Dental Tribune Europe

Interview: “Attendees will have a great choice of different sessions”

By Brendan Day, DTI
September 26, 2019

The 28th Annual Scientific Meeting of the European Association for Osseointegration (EAO) is taking place in Lisbon in Portugal from 26 to 28 September. Though the event will last for three days, planning and preparation for the meeting dates back to more than a year and a half ago, according to Dr Gil Alcoforado, this year’s congress chair. Dental Tribune International spoke with him about his involvement with the EAO, the amount of work that went into organising this year’s congress, and what is in store for those making the trip to Lisbon.

Dr Alcoforado, could you please provide a little background on your history with the EAO?
I have been a member of the EAO for many years because I’ve always thought it is the association which best represents implant dentistry—not just in Europe but worldwide as well. A few months after I finished my commitment of many years as a member of the board of the European Federation of Periodontology, I was invited by several EAO board members to stand for election, and in October 2016, I became a member of the EAO board.

I very quickly realised the potential for growth in this organisation. The fantastic atmosphere and friendliness that I have encountered in serving on the board has motivated me to better serve our members. After a brainstorming session—something we do annually—the idea arose to create a series of master clinician courses. It was the first and biggest assignment that I carried out by myself as an EAO board member. For several years, I created and organised the first ten master clinician courses, which proved to be extremely successful. Later on, I filled the vacancy of the Chair of the EAO Education Committee—a role that I still occupy.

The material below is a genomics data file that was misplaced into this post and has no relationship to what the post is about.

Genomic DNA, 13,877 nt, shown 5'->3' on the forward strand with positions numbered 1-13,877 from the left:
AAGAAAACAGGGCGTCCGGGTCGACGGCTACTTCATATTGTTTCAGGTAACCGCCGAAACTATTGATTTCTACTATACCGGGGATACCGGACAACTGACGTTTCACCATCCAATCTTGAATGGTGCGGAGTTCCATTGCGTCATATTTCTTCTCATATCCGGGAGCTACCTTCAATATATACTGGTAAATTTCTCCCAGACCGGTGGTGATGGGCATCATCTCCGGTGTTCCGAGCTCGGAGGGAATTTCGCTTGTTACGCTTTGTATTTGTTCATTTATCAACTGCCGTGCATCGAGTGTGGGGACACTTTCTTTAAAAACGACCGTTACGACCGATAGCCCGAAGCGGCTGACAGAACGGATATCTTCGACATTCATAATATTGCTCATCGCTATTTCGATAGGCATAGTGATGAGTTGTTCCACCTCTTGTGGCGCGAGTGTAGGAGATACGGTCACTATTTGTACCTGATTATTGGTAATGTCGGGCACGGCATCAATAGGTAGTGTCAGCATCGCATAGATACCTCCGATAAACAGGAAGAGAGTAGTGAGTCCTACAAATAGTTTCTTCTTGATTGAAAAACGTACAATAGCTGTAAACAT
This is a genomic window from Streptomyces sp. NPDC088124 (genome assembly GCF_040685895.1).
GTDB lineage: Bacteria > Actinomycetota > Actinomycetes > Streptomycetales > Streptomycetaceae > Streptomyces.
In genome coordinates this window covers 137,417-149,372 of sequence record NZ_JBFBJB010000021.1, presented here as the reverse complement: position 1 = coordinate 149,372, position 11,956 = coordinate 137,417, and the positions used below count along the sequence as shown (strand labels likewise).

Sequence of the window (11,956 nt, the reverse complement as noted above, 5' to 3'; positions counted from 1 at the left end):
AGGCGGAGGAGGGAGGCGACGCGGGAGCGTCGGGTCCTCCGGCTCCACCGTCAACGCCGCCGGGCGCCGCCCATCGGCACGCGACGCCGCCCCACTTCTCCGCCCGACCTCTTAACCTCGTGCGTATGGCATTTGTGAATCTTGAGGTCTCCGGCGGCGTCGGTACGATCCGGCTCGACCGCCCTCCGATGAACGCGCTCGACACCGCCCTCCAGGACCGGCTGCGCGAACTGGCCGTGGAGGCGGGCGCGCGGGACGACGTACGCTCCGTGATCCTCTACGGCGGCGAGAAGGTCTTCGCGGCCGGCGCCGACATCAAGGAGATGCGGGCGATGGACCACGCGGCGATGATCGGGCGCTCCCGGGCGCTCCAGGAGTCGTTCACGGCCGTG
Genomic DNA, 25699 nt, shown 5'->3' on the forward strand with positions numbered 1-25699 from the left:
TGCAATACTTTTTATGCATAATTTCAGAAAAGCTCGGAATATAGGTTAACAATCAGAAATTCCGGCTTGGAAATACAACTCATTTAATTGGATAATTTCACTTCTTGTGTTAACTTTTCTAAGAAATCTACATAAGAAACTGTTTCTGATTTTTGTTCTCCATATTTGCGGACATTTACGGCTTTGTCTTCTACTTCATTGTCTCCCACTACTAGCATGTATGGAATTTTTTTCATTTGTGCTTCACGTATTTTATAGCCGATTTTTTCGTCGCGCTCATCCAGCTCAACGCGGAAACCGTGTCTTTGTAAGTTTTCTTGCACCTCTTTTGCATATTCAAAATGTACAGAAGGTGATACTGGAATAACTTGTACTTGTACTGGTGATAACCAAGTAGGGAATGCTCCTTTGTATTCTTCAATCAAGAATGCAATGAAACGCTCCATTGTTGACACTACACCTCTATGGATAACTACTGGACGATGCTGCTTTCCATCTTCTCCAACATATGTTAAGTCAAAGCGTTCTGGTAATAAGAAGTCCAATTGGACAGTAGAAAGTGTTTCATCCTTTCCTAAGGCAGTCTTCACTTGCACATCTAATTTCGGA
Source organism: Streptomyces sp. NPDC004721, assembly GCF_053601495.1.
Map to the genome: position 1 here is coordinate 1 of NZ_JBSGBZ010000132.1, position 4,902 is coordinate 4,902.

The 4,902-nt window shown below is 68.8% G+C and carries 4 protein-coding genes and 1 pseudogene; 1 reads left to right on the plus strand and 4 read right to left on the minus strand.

What has the timeline for organising this year’s congress been? When did preparations for the scientific programme begin?
When the board decided on Lisbon as the venue for this year’s congress, I had to start preparing the scientific programme immediately. To do so, I enlisted the help of all the members of the EAO Scientific Committee. After one and a half years of hard work and careful deliberation, the preliminary programme was presented to the EAO board and eventually approved. Our choice of speakers was based on specific criteria: for example, the speakers were required to put forward topics relevant to our conception of implant dentistry.



Have preparations for the 2019 EAO congress concluded at this point?
Now, we are in the later stages of revisiting every single aspect of the meeting to make sure that absolutely nothing has been overlooked. Judging by the current statistics, it seems we will have around 3,200–3,500 participants, which is an excellent number. I sincerely hope that attendees will enjoy the presentations, the city of Lisbon and the social part of the programme, where they will have a great opportunity to meet up with many of their friends and colleagues.

What can attendees expect from this year’s EAO congress?
Attendees will have a great choice of different sessions with plenty of renowned speakers from all over the world scheduled to present. They will see the latest innovations in implant dentistry and will, in particular, have the opportunity to see how experts overcome clinical challenges that may present difficulties for the majority of clinicians.